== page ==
My Ash tree had orange spots on the leaves and some leaves are falling. Is this a disease?
Ash rust, caused by the fungus Puccinia sparaganioides, may be found on the leaves of ash trees in late spring. Green and white ash, plus several lesser known ash species, are susceptible to the disease. It is a two host disease, as are most rust diseases, and is found at different times during the growing season on both ash leaves and cordgrass (Spartina sp.).
Fungal spores produced on ash leaves, will not re-infect the ash tree, but will move on to the secondary host. Two common cordgrasses native to Nebraska include prairie and alkali cordgrass. Prairie cordgrass is a native, warm season grass that commonly grows in wet, marshy areas or ditches. Alkali cordgrass grows in wet, saline soils in the Sandhills and western Nebraska. Spores are produce on the cordgrass in fall and remain on the grass through winter. In spring, spores are blown by the wind to infect newly emerging ash leaves. Ash trees growing in the vicinity of wetland areas may have more serious infections.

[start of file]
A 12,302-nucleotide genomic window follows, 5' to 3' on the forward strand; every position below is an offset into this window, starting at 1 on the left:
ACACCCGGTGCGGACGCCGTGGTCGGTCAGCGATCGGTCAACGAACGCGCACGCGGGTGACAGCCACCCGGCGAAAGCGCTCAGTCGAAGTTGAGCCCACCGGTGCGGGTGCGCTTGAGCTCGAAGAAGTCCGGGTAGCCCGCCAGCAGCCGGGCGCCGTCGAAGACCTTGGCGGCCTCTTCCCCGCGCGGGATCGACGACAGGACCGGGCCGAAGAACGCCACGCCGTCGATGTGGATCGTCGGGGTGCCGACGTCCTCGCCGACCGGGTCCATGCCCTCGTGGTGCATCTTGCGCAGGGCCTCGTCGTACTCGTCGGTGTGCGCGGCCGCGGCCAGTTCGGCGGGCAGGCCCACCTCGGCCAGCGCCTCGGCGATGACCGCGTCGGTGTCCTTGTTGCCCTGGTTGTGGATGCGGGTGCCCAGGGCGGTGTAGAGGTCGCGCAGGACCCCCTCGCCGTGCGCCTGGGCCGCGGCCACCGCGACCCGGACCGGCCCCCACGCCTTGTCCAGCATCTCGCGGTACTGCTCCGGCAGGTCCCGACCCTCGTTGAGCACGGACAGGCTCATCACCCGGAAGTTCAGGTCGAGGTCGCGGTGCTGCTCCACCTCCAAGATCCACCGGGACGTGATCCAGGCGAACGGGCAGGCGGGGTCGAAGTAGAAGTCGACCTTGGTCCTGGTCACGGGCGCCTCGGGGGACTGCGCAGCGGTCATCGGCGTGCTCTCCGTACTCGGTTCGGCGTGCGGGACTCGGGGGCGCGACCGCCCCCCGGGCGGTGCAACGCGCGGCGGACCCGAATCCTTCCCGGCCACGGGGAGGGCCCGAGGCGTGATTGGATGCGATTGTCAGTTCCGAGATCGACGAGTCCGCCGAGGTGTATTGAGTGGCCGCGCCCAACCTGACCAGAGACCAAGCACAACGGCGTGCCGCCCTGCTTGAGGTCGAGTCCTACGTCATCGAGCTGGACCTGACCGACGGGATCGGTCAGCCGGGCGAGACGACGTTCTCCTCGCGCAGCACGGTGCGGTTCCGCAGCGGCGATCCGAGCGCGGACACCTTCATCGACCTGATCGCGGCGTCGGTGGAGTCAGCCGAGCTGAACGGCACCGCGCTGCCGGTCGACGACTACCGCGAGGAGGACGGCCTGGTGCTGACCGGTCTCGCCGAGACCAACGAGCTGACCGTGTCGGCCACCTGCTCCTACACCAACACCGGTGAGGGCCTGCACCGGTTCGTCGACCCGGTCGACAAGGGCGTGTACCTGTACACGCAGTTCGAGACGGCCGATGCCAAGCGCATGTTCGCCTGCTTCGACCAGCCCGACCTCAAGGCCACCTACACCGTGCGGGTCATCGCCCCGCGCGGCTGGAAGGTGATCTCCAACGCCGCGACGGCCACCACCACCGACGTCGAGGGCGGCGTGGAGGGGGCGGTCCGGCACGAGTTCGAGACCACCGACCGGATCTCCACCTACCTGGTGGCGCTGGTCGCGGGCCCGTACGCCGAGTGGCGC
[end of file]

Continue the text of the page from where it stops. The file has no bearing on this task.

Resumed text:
Ash leaves, petioles and green twigs can be infected by the fungus. Symptoms are first seen as yellow or yellow-orange spots on the upper leaf surface. Later, wart-like galls develop on the undersides of leaves, petioles and green twigs. Galls on infected petioles often cause them to bend sharply from the site of infection. The galls develop fungal structures that produce bright orange spores. Heavily infected leaves are twisted, distorted and may fall from the tree.
Development of ash rust is favored extended periods of warm, wet weather in spring, therefore the level of ash infection is heavily dependant on spring weather conditions. Leaf infection begins at bud-break and continues through late spring, approximately mid-April through mid-June.
Due to Nebraska's dry climate, ash rust infection is seldom serious enough to warrant control. Once leaf symptoms are seen, it is too late to control the disease for the current growing season.